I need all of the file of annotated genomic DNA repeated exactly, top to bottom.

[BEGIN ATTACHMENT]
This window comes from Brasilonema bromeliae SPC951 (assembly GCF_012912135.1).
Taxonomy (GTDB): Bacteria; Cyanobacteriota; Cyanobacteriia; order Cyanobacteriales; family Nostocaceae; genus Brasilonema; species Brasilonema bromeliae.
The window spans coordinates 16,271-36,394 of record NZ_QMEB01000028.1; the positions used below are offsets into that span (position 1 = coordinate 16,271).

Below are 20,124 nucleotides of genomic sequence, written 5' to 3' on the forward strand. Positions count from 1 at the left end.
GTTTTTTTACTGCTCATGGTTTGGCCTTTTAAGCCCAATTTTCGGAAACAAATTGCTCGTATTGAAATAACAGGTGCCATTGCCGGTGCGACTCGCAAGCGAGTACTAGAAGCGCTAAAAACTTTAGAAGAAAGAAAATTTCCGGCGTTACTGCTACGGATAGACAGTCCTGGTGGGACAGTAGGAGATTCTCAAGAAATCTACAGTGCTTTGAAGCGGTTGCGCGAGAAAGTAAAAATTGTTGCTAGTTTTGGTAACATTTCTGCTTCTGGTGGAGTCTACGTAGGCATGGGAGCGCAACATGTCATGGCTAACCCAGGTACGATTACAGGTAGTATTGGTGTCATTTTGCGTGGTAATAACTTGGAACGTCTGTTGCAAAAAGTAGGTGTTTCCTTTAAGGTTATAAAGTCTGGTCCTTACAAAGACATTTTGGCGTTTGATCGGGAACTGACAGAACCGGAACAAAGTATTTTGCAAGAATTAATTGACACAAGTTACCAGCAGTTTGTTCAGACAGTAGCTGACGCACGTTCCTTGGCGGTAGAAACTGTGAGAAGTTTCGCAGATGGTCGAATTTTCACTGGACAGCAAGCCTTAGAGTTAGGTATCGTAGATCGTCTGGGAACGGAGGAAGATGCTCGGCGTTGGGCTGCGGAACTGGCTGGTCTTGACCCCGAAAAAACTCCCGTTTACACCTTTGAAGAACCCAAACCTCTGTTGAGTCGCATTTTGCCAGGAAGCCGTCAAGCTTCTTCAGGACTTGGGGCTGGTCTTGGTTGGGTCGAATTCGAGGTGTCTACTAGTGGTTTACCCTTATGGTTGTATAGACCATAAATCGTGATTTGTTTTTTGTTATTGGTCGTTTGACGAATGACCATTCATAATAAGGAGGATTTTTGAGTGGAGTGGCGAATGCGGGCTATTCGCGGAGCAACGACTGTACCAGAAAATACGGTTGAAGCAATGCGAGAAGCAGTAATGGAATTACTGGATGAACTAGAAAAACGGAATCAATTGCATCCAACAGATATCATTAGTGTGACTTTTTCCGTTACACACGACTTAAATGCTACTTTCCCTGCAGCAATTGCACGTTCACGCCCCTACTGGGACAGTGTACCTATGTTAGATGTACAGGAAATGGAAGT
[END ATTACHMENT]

This window comes from Brasilonema bromeliae SPC951 (assembly GCF_012912135.1).
Taxonomy (GTDB): Bacteria; Cyanobacteriota; Cyanobacteriia; order Cyanobacteriales; family Nostocaceae; genus Brasilonema; species Brasilonema bromeliae.
The window spans coordinates 16,271-36,394 of record NZ_QMEB01000028.1; the positions used below are offsets into that span (position 1 = coordinate 16,271).

Below are 20,124 nucleotides of genomic sequence, written 5' to 3' on the forward strand. Positions count from 1 at the left end.
GTTTTTTTACTGCTCATGGTTTGGCCTTTTAAGCCCAATTTTCGGAAACAAATTGCTCGTATTGAAATAACAGGTGCCATTGCCGGTGCGACTCGCAAGCGAGTACTAGAAGCGCTAAAAACTTTAGAAGAAAGAAAATTTCCGGCGTTACTGCTACGGATAGACAGTCCTGGTGGGACAGTAGGAGATTCTCAAGAAATCTACAGTGCTTTGAAGCGGTTGCGCGAGAAAGTAAAAATTGTTGCTAGTTTTGGTAACATTTCTGCTTCTGGTGGAGTCTACGTAGGCATGGGAGCGCAACATGTCATGGCTAACCCAGGTACGATTACAGGTAGTATTGGTGTCATTTTGCGTGGTAATAACTTGGAACGTCTGTTGCAAAAAGTAGGTGTTTCCTTTAAGGTTATAAAGTCTGGTCCTTACAAAGACATTTTGGCGTTTGATCGGGAACTGACAGAACCGGAACAAAGTATTTTGCAAGAATTAATTGACACAAGTTACCAGCAGTTTGTTCAGACAGTAGCTGACGCACGTTCCTTGGCGGTAGAAACTGTGAGAAGTTTCGCAGATGGTCGAATTTTCACTGGACAGCAAGCCTTAGAGTTAGGTATCGTAGATCGTCTGGGAACGGAGGAAGATGCTCGGCGTTGGGCTGCGGAACTGGCTGGTCTTGACCCCGAAAAAACTCCCGTTTACACCTTTGAAGAACCCAAACCTCTGTTGAGTCGCATTTTGCCAGGAAGCCGTCAAGCTTCTTCAGGACTTGGGGCTGGTCTTGGTTGGGTCGAATTCGAGGTGTCTACTAGTGGTTTACCCTTATGGTTGTATAGACCATAAATCGTGATTTGTTTTTTGTTATTGGTCGTTTGACGAATGACCATTCATAATAAGGAGGATTTTTGAGTGGAGTGGCGAATGCGGGCTATTCGCGGAGCAACGACTGTACCAGAAAATACGGTTGAAGCAATGCGAGAAGCAGTAATGGAATTACTGGATGAACTAGAAAAACGGAATCAATTGCATCCAACAGATATCATTAGTGTGACTTTTTCCGTTACACACGACTTAAATGCTACTTTCCCTGCAGCAATTGCACGTTCACGCCCCTACTGGGACAGTGTACCTATGTTAGATGTACAGGAAATGGAAGT